Tips For A Healthy Gut With Dr Alan Desmond, The Devon Gut Doctor
Winter is here and that means cold and flu season is too! However, the months ahead don’t have to mean tissues and temperatures; there are plenty of lifestyle changes we can make that can help to boost our health and strengthen our immune system, and cultivating a healthy gut is one of them!
We caught up with plant-based gastroenterologist, Dr Alan Desmond, aka The Devon Gut Doctor, to find out his top tips on how to have a healthy gut. Dr Desmond leads a gastroenterology clinic in Devon in the UK and advises plant-based dietary treatment for many of his patients’ chronic digestive disorders.
He recently spoke at the UK’s first plant-based medical conference, at King’s College Hospital in London, on the benefits of a whole food, plant-based diet for the treatment of Crohn’s disease. Take a look below at Dr Desmonds advice on how you can boost your gut health this winter!
“Everybody’s gut contains billions of bacteria, viruses and yeasts which together make up the ‘gut microbiome’. But don’t be concerned, these bugs have been with us throughout human evolution and live in perfect symbiosis with the human body. Our gut works hard to make sure that they are healthy and happy, and the feeling is mutual.
In the last decade, it has emerged that these micro-organisms, especially the bacteria, are key contributors to human health. Our microbiome actively helps us to digest our food, preserve our gut heath, control our blood sugars, maintain a healthy body weight and even helps to keep our immune system working effectively. Having a healthy microbiome has even been linked to improved mood and may help reduce our risk of diabetes, allergies, asthma and digestive conditions such as Crohn’s disease and colitis.
Everybody has their own unique microbiome, which can contain more than 800 different types of bacteria. The key to a healthy microbiome is microbial diversity; our bodies do best when we have lots of bacteria and lots of different types.
Here are my top five tips for maintaining a healthy and diverse microbiome:
EAT A VARIETY OF PLANTS
Our healthy bacteria absolutely love plant fibre. This was confirmed when the American Gut Project analysed the gut microbiomes of over 11,000 volunteers from around the world. Their huge scientific effort showed that the key to maintaining a healthy and diverse microbiome is to eat lots of plants and to eat them in variety. Every plant-based food, be it a bean, green or wholegrain, contains different types of fibre and important phytonutrients. Our microbiome loves them all.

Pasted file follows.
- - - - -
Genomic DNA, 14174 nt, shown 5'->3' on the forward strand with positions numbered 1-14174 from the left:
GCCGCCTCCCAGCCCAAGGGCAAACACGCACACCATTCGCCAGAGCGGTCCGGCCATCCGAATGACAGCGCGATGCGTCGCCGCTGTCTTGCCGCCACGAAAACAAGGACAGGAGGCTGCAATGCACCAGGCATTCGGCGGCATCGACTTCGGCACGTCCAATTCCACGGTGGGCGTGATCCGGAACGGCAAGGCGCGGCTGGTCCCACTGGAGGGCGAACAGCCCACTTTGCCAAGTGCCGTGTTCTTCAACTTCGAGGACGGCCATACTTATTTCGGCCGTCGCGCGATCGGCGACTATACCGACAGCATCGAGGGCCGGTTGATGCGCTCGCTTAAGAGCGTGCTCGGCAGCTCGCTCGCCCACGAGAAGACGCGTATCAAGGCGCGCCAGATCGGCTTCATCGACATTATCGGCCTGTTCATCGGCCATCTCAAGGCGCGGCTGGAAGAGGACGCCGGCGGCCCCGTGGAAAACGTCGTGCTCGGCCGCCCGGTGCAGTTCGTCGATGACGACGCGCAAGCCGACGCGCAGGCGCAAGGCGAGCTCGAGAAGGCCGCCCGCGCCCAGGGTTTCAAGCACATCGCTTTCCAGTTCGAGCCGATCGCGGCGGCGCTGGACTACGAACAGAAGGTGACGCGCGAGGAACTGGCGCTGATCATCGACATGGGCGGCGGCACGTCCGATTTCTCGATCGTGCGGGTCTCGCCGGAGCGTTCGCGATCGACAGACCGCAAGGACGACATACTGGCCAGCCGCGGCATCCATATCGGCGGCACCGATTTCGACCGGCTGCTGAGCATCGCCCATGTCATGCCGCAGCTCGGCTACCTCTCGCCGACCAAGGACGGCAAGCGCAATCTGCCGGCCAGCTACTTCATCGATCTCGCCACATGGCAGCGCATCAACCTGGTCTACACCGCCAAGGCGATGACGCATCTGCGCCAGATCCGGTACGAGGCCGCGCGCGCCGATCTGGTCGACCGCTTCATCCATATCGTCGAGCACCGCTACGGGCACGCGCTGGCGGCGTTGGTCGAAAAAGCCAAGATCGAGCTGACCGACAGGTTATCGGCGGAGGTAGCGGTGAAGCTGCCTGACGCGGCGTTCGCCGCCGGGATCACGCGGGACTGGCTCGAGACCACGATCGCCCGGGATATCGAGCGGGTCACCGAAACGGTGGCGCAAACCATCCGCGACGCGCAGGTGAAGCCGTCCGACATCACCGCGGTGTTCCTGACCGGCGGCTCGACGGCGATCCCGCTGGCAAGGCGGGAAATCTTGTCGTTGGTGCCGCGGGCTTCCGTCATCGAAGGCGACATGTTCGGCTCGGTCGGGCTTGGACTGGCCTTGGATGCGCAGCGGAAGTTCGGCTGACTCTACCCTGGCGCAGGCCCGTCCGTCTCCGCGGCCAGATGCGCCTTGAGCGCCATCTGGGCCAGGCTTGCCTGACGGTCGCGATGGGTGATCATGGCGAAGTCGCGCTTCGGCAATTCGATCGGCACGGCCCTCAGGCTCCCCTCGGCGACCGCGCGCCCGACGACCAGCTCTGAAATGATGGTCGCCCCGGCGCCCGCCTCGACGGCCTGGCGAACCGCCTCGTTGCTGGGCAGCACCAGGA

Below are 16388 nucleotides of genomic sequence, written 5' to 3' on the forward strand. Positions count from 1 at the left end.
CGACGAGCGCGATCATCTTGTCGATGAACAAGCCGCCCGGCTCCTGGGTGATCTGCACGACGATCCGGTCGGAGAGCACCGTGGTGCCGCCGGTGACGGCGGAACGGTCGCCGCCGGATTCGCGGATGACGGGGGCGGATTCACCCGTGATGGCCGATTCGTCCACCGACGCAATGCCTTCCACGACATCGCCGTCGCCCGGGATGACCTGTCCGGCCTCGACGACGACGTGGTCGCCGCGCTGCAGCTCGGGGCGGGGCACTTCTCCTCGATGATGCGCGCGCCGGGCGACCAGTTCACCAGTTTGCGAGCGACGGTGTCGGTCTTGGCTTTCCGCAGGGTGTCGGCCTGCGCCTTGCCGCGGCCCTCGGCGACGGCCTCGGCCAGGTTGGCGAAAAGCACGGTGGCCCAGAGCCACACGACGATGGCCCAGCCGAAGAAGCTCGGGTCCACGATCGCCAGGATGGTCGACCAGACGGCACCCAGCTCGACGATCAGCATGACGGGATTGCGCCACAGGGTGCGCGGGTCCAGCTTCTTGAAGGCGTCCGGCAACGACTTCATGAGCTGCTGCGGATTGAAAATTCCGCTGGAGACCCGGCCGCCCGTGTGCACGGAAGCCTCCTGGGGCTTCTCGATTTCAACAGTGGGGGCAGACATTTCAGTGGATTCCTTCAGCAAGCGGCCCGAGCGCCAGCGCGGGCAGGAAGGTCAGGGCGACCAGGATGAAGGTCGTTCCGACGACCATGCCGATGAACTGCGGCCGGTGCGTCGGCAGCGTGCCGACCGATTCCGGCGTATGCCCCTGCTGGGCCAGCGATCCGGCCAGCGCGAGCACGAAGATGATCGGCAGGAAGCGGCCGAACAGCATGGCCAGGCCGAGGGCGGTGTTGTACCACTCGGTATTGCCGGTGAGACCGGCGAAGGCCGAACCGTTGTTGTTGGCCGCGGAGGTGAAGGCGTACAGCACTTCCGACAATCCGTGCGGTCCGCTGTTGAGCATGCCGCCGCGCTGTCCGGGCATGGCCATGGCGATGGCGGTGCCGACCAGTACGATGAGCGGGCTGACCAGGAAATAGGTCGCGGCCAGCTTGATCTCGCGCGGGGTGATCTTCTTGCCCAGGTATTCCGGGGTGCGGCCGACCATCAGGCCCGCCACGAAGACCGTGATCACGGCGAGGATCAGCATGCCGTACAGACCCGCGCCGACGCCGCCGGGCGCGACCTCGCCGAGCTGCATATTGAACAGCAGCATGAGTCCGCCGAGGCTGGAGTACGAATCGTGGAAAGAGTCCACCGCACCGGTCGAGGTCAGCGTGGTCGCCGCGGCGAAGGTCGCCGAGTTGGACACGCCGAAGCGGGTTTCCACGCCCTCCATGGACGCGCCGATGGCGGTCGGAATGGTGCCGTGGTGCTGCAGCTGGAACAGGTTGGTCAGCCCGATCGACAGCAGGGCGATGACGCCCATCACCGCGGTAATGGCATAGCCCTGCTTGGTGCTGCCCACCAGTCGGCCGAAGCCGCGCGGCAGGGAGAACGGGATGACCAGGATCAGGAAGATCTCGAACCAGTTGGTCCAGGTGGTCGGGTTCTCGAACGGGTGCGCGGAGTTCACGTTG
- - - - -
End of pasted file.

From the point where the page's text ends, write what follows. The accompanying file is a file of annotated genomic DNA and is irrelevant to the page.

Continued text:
GET ENOUGH SLEEP
The bugs of our microbiome seem to work on the same 24-hour daily cycle as the rest of our body. In fact, some researchers believe that our microbiome plays an important role in setting our body clock. Sleep deprivation, jet lag and shift-work have all been linked to reduced microbial diversity. Show your microbiome some love by getting seven to eight hours sleep.
MAKE EXERCISE APART OF YOUR ROUTINE
In 2014, a team of Irish researchers found that elite rugby players displayed an impressive level of microbiome diversity. Further studies have shown that we can all reap the gut-health benefits of regular exercise, which helps to boost levels of healthy, fibre-loving bacteria.
SPEND TIME OUT DOORS
A sanitized indoor lifestyle is not the best thing for our microbial health. We know that people who live in the countryside tend to have healthier and more diverse microbiomes than city dwellers. If you can’t make it to the great outdoors, even spending time in parks or gardens can be beneficial.
AVOID UNNECESSARY ANTIBIOTICS WHERE POSSIBLE
Antibiotics have been of incredible benefit to humankind, helping us fight common serious infections such as pneumonia and meningitis. However, if you have a simple cough or cold that your doctor feels will settle without antibiotics, then do your microbiome a favour and take their advice. A single course of antibiotics seriously alters the balance and diversity of the human microbiome.
Another way to avoid excess antibiotics is to remove meat and dairy from your diet. The vast majority of antibiotics used in the world are given to farmed animals. These antibiotics remain in the food chain and affect the human microbiome.
It’s no coincidence that my top tips for a healthy microbiome sound a lot like Steve and Dave’s top tips for health and happiness! A healthy-plant-based diet, exercise, adequate sleep, and spending time in nature are common practices among the inhabitants of the Bluezones; the areas of the world where people live the longest and healthiest lives. Our health and happiness may well depend upon on our gut microbiome. Being kind to our bugs means being kind to ourselves!”